1. Journal of Biology, Agriculture and Healthcare
ISSN 2224-3208 (Paper) ISSN 2225-093X (Online)
Vol.3, No.17, 2013
Heritabiliy Studies In Some Sweet Sorghum (Sorghum Bicolor. L.
R. A. Sami*, M. Y. Yeye, M. F. Ishiyaku and I. S. Usman
Department of Plant Science, Institute for Agricultural Research/ Ahmadu Bello University, Zaria.
*Corresponding author: firstname.lastname@example.org
Studies were carried out to estimate the extent of heritability in some cultivated genotypes of sweet sorghum
(Sorghum bicolor L. Moench). Thirty genotypes were used for the evaluation. The phenotypic coefficient of
variation (PCV) was greater than the genotypic coefficient of variation (GCV) for most traits studied. Days to 50%
flowering (DTF) had low PCV and GCV. Head weight had low GCV but higher PCV. 1000 grain weight was
also low for PCV and GCV. Moderate GCV was observed within the range of 11.7 (stem thickness) to 19.8
(number of nodes). High GCV was observed within the range of 22.3 (panicle length) to 31.5 (sugar content).
Moderate PCV ranged from 13.3 (stem thickness) to 16.6 (number of nodes) and PCV ranged from 20.0 (number
of nodes) to 43.3 (head weight). But the GCV was near to PCV for traits like DTF, plant height, number of nodes,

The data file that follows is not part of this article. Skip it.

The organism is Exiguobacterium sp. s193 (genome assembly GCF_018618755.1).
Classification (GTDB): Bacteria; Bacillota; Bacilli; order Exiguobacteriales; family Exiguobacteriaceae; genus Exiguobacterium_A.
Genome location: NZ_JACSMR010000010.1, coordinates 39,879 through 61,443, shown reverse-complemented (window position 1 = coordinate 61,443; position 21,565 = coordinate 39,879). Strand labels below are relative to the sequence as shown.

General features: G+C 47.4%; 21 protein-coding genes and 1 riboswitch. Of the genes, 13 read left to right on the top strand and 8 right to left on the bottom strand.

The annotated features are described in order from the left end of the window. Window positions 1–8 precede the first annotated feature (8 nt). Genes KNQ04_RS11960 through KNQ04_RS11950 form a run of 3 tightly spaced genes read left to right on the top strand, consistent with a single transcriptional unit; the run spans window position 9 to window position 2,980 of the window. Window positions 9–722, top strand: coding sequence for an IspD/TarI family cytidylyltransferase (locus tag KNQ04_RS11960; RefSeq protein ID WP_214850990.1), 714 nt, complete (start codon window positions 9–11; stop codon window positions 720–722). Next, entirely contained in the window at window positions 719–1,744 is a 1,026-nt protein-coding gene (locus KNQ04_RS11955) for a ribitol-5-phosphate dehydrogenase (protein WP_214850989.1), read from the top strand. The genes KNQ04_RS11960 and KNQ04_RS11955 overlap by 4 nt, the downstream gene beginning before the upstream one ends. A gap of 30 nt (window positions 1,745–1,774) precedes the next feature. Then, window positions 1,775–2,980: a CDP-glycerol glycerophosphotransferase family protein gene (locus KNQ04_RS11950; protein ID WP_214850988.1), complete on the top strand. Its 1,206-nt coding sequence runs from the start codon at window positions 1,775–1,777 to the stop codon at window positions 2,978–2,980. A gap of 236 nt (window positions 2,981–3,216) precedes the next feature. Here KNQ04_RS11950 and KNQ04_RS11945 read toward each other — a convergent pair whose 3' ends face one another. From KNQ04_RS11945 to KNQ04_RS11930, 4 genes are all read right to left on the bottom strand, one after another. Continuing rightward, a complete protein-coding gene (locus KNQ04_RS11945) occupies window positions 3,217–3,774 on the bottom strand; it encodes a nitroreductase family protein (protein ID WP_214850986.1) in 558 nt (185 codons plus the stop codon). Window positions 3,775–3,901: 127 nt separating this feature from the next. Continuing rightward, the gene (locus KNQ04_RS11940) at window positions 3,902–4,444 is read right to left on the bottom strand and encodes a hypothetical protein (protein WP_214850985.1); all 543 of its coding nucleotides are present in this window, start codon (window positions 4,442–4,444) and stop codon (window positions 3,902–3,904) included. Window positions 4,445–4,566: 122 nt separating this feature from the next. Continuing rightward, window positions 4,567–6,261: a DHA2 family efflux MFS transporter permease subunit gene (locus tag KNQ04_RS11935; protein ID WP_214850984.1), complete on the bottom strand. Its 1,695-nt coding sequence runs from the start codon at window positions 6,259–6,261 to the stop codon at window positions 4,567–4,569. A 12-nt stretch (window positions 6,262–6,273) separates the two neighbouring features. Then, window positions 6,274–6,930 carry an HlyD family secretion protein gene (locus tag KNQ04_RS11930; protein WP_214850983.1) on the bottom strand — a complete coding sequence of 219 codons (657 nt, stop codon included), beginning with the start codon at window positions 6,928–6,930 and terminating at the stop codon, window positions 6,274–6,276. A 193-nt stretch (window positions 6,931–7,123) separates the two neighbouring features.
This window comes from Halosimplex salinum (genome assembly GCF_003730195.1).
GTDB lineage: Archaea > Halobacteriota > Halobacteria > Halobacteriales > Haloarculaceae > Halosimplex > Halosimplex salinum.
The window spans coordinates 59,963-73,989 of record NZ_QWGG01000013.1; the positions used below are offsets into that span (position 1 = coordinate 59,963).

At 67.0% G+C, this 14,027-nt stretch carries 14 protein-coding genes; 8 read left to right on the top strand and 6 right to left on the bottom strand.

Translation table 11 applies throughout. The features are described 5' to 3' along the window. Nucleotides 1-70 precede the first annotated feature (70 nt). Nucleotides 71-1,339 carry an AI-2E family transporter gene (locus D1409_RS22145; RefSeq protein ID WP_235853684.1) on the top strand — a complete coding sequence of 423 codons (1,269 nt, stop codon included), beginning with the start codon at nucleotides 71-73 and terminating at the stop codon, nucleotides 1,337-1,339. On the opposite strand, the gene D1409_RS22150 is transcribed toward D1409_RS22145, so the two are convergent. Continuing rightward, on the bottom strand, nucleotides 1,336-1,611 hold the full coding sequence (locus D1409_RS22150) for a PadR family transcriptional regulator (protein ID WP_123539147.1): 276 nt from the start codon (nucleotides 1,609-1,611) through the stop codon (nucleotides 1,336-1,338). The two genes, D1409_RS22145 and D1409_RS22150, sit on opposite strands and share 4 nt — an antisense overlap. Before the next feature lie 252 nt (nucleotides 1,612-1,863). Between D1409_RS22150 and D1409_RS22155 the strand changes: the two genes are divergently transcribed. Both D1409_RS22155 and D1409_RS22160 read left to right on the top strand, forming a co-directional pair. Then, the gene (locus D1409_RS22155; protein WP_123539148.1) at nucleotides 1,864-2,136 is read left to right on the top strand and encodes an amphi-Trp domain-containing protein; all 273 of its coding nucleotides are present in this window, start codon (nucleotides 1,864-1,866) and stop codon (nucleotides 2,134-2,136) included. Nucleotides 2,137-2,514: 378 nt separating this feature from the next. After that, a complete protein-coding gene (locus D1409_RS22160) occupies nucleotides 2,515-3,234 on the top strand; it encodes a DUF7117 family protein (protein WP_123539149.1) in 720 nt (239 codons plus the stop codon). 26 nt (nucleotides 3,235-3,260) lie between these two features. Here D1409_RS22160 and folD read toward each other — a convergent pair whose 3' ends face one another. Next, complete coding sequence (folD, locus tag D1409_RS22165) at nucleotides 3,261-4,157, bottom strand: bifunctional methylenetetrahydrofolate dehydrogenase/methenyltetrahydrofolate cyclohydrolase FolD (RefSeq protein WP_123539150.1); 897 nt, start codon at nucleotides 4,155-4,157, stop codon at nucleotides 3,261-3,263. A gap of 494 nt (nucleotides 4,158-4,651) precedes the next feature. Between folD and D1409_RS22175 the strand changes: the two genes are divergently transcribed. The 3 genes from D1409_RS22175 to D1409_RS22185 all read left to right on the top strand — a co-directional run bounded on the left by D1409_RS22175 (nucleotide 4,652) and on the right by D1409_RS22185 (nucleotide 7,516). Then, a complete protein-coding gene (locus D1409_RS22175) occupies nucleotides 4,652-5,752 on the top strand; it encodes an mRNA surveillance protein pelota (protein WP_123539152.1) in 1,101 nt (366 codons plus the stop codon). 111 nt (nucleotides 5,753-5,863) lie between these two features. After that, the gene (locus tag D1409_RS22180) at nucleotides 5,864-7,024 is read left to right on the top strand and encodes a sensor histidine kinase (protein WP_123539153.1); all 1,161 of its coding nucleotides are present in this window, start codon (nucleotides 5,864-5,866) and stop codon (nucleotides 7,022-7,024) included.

number of leaves, grain yield and sugar content, indicating a highly significant effect of genotype on phenotypic
expression for these traits with very little effect of environment. The genotypes studied showed high heritability
for eight (8) traits out of the 10 traits studied in the range of 69.4 (plant height) to 97.3 (number of nodes).
Moderate heritability of 55.9 was observed for 1000 grain weight and low heritability of 1.5 for head weight.
Keywords: heritability, GCV, PCV, genotypes.
Sweet Sorghum, a drought-tolerant cereal, has been identified as one source for industrial bio-ethanol production.
Sweet stem sorghum cultivars that can accumulate high levels of stem sugars with potential for bio-ethanol
production have been reported (Prasad et al., 2007; Gnansounou et al., 2005; FAO, 2002; Woods, 2001). Sweet
sorghum is a versatile and a high value crop grown in the semi arid tropics in sub Saharan Africa and India
(Rooney et al., 2000). Compared to grain sorghum, sweet sorghums features more rapid growth, higher biomass
production, wider adaptation, and have greater potential for ethanol production (Reddy et al., 2007). Like other
sorghums, sweet sorghums are tolerant to drought, water-logging conditions and saline/alkali soils (Reddy and
Reddy,2003; Ali et al., 2008).
For any progress in plant breeding, there is the need to study the genetic variability which cannot easily be
quantified. Genetic improvement for quantitative traits depends on the nature and amount of variability present
in any genetic stock and the extent to which the desirable traits are heritable. Sorghum in general possesses wide
range of genetic variability (Sharma at al., 2006). Dual purpose sorghum cultivars, which combine high grain
yield and high stem sugar content, can be used to generate both grain for food and stem sugar for bioethanol
production with possible multiplier effects in marginal areas. This can lead to sustainable rural development,
renewable energy production, improved health standards through cleaner fuels, and improved food security